When we write a monomial, we try to follow the convention of writing numbers before letters. For example, by convention we write $4x$ not $x4$. Both are mathematically correct. But we are human and some ways a clearer than other ways. Also, using conventions reduces interpretive effort, allowing us to get more done in less time.

$4x^2+4x$ factorises to $4x(x+1)$. We prefer $4x(x+1)$ over $(x+1)4x$. Therefore, by convention, not mathematical rule, we put monomials before polynomials in a factorised expression.

That’s fine for mathematical expressions, but how about the word expression “a monomial multiplied by a polynomial”? Conventions get a little muddy here. If conventions get muddy, it is probably because there isn’t really a need for a convention. You could argue that the order in which things should appear in a sentence is the order in which they appear in the mathematical expression. So, for $4x$ we would say “$4$ multiplied by $x$” and not “$x$ multiplied by $4$”.

Some will argue that because $x$ multiplied by $4$ means $4$ acts on $x$, the phrase “multiplied by” is not commutative. However, when used in the context of mathematics, the binary multiplication operator is commutaive and the product of $4$ acting on $x$ is the same as the product of $x$ acting on $4$.

So, do you strictly apply the language syntax order that matches the desired conventional order in the mathematical expression?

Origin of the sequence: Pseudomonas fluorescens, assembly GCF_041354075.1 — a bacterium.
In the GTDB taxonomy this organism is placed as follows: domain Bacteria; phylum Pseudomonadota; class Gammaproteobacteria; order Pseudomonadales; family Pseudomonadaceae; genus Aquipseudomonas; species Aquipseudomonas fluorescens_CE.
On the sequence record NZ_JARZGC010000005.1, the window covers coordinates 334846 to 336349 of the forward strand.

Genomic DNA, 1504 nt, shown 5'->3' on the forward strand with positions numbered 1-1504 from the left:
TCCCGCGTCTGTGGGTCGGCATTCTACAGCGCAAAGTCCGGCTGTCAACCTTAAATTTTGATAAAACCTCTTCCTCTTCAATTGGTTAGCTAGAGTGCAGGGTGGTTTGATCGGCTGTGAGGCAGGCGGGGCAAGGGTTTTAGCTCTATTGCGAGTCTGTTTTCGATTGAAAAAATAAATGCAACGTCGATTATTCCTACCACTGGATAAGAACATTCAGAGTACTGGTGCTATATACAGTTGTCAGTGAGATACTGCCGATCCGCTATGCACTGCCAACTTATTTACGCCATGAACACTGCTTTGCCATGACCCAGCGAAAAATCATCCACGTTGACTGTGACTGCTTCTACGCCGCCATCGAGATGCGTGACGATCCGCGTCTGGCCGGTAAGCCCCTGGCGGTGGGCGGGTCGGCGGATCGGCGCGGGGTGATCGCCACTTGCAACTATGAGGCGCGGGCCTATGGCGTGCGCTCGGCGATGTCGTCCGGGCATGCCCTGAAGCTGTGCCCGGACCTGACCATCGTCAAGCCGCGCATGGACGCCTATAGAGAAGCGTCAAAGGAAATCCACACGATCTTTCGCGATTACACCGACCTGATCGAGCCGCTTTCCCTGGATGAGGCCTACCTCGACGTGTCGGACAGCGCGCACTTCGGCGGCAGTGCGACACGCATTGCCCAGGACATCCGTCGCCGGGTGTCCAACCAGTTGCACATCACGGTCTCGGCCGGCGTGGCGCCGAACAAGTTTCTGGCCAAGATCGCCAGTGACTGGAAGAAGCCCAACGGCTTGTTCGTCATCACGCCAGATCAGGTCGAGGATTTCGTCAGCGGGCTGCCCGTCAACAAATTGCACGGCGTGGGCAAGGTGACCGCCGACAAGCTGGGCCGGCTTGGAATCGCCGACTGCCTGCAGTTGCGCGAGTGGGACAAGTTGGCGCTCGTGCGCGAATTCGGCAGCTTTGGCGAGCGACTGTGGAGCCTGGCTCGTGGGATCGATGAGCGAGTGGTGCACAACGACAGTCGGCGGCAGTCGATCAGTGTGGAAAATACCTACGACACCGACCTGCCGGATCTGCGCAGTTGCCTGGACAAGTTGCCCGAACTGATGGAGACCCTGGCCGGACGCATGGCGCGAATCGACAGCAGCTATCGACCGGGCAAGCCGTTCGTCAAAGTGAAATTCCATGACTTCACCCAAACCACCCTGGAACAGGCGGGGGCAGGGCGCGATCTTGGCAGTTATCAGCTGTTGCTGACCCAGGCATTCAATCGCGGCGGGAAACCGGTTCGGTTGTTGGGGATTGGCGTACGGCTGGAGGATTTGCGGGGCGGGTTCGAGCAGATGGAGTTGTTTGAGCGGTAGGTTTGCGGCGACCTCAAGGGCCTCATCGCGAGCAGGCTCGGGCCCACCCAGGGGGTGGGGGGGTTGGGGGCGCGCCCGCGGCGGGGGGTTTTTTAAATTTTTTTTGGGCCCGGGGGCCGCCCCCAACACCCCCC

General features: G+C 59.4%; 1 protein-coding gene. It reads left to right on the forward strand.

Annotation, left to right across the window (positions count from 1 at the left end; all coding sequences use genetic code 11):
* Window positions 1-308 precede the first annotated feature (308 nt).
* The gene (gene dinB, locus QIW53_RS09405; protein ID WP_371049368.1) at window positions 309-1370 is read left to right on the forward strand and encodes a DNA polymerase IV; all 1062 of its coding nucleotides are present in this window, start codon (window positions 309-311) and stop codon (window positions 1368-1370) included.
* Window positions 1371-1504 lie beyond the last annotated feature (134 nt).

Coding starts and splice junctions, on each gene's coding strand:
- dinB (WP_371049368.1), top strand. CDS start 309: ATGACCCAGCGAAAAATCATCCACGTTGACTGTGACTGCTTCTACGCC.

I suggest not.

I have recently been reading Steven Pinker (The Sense of Style) and what he emphasises in writing is “flow”. Consider the flow of your writing. Not just a touchy-feely “flow” but an actual cognitive flow. If students are trying to visualise mathematical expressions as you speak or write, then it would be choppy to say B before A if you then by convention write A before B, unless they are so proficient with the syntax of English language that they would view this as an unforgivable travesty.

If you intend to write the monomial before the polynomial in a mathematical expression (e.g. $3x(x+5)$) then you should say $3x$ multiplied by $x+5$, or a monomial multiplied by a polynomial.

For the sake of consistency (and to avoid confusion with your students, especially those for whom English is not their native language), use the word order that matches the expression order – from left to right!

Drawing an analogy to the multiplication of matrices (where order does matter):

If I read "$A$ multiplied by $B$" I would probably think of $AB$ first, but probably I would realize that multiplication of matrices is composition of linear maps, and I would than wonder if it could be $BA$.

Hence, my conclusion is, that I would not write "$A$ multiplied by $B$" at all, but rather

$A$ times $B$

for $AB$.

In more a general non-commutative context, e.g. group theory, there are specialized notions, e.g. $gh$ means to "multiply $h$ from the left with $g$" or "multiply $g$ from the right by $h$. Also an element $g$ may "act from the left" or "act from the right" which seems to indicate that neither the left nor the right position is canonically more passive or active than the other.

In an obviously commutative situation like to multiplication of polynomials I would find it disturbing to read an additional "left" or "right" when referring to the multiplication and would ask myself if I missed some subtlety.